Tuesday, April 13, 2021

Alexander Calder, home god of Moma, still holds sway

Where the Museum of Modern Art is concerned, sculptor Alexander Calder was something like its American Picasso. Both were children of academically trained artists. Both changed their lives in a three-decade-long encounter with the Parisian avant-garde. Morden exhibited both early and often and acquired his work in some abundance – however, at Moma, no other artist came close to Picasso’s numbers. Much of the success of each artist was associated with the museum; To some extent both were part of the MOMA brand, if in very different ways. For one thing, Calder has been MIA for some time.

Excellent show “Alexander Calder: From Modern Start” He has his first major single since 1969 at MOMA. It is a housework that is primarily to tell the story of Calder Holdings of the museum and its relationship with this early favorite in the archives. Many of the unfamiliar debts of the Calder Foundation fill the plot.

It includes early toilet sculptures of artist animals and their magnificent wire drawings and ornaments; His famous hanging, slow moving mobiles; Constellations mounted on his wall and earthly razors; And a sprinkling of extraordinary works on paper.

The show’s subtitle replaces Calder’s abrupt conversion when, on a visit to the Parisian studio of painter Pete Mondrian at the age of 32 in 1930, he suddenly discovered what modernity and abstraction was. Equally, it indicates his rapid ascent into the massive European panthon of Moma’s cast, where he occupied a place unlike any other American until Jackson Pollock came along.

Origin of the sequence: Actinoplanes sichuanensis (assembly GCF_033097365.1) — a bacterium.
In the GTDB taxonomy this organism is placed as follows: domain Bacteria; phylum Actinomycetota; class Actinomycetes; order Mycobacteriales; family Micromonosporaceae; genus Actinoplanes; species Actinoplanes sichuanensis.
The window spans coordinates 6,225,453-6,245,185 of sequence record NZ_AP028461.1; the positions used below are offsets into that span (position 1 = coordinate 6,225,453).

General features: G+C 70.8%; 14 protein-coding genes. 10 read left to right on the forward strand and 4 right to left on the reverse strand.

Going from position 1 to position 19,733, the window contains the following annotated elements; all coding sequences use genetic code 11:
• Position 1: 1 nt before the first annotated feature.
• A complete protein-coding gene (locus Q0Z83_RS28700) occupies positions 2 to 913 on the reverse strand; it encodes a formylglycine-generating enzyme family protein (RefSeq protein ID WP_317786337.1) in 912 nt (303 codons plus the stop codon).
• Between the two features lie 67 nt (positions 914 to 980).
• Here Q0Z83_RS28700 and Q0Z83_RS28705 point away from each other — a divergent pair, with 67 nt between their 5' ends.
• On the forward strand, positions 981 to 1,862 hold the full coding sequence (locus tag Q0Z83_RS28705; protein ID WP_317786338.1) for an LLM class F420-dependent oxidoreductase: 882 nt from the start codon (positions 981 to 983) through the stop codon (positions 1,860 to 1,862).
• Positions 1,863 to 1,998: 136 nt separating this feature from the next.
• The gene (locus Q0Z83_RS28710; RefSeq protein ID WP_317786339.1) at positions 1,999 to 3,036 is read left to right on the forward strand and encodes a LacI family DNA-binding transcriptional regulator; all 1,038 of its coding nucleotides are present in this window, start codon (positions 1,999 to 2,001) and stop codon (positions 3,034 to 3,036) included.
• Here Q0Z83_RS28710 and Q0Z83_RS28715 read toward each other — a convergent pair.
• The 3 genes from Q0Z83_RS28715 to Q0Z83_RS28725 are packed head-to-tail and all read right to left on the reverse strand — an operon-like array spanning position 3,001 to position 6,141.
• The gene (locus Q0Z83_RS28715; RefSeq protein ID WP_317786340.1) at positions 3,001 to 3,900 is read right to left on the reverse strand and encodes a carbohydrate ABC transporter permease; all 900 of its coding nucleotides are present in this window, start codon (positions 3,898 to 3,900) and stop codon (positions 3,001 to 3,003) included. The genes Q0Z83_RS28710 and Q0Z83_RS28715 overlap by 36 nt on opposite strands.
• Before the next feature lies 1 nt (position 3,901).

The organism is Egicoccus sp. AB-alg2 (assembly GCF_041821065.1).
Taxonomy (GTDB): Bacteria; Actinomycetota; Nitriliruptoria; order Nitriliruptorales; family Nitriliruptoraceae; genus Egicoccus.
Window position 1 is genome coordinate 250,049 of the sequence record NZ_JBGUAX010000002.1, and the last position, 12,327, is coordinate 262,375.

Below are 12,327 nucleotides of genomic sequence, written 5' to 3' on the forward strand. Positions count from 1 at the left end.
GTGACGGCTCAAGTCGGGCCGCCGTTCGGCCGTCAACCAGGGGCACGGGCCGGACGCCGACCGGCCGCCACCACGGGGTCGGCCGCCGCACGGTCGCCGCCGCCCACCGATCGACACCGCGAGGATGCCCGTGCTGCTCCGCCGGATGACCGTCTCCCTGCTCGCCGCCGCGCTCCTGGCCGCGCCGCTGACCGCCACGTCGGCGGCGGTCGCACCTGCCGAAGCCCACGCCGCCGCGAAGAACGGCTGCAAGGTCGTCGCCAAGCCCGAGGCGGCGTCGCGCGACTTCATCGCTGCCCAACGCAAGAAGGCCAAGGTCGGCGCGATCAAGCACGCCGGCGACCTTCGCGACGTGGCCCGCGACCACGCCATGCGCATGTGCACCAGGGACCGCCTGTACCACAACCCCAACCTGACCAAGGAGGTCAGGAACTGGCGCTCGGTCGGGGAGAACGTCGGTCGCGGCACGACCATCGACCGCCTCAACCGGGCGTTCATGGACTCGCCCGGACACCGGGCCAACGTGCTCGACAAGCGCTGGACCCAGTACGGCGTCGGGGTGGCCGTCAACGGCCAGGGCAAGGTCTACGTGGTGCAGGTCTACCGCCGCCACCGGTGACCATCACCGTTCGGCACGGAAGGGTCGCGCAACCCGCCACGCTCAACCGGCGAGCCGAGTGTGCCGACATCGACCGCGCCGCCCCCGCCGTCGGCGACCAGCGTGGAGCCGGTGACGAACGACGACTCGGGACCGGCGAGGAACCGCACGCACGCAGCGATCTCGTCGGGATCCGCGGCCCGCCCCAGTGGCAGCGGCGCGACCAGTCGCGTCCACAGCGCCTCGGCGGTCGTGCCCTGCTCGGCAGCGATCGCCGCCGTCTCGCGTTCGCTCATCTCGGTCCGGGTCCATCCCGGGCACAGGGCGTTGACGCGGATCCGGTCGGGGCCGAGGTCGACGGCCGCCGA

Epilogue and Ascension were linked. Calder’s stature in Moma is attributed to a European lineage for American artists of the period, both because his artistic life actually began in Paris and because he brought European strains of modernism through his rustic American sensibility Filtered.

After earning an engineering degree in 1919, Calder committed to being an artist and enrolled in the Art Students League in New York, making paintings and also fashioning animals in wood and then wood and wire.

By 1926, Calder was in Paris, where he spent the most time over the next several years, and where a friend asked him to lose the wood and keep the wire. He entered his toy-making instinct into a miniature circus of some 100 pieces – simple, almost fat-cute – and began performing “Sirke Calder” in Paris art circles, leading to Fernand Lager, Marcel Duchamp, Jean Earp and Became an immediate fan of Mondrian. .

Calder’s MoMA first came in December 1930, when his four wooden wooden sculptures “Painting and Sculpture by Living Americans, “A group show that barely opened a year after the museum’s inauguration. By then Calender was artistically elsewhere, inspired by Mondrian’s example. He was, in fact, developing into a ubiquitous modernist whose The work could have fit in many places on the museum’s neoclassical map of advanced styles and mediums. For example, in 1936 he was in bothCubism and abstract artIn spring and, at the end of the year, to mention “magnificent art, grandfather and surrealism” but two of the museum’s leading shows. He was also a defense against MoMA’s growing complaints about European bias.

“Modern from the Start” is organized by Currey Mans, an associate of painting and sculpture, and opens with a gallery of large all-black, sheet-metal works – three sculptures, two from the 30s to the 50s maquettes – and then becomes chronological.

The austerity of the first gallery is staggering. It may have something to do with epistemology, but mainly it reminds us that while visual intelligence is rarely absent, Calder’s work has its dignity, on the one hand. The next gallery is smaller, dominating his notable wire works from the late 1920s – including portraits (a full-length rendition of French-American entertainer Josephine Baker) and several farm animals, among them an elegant sow and a cow Is in silver. Wire with three small cows of brass.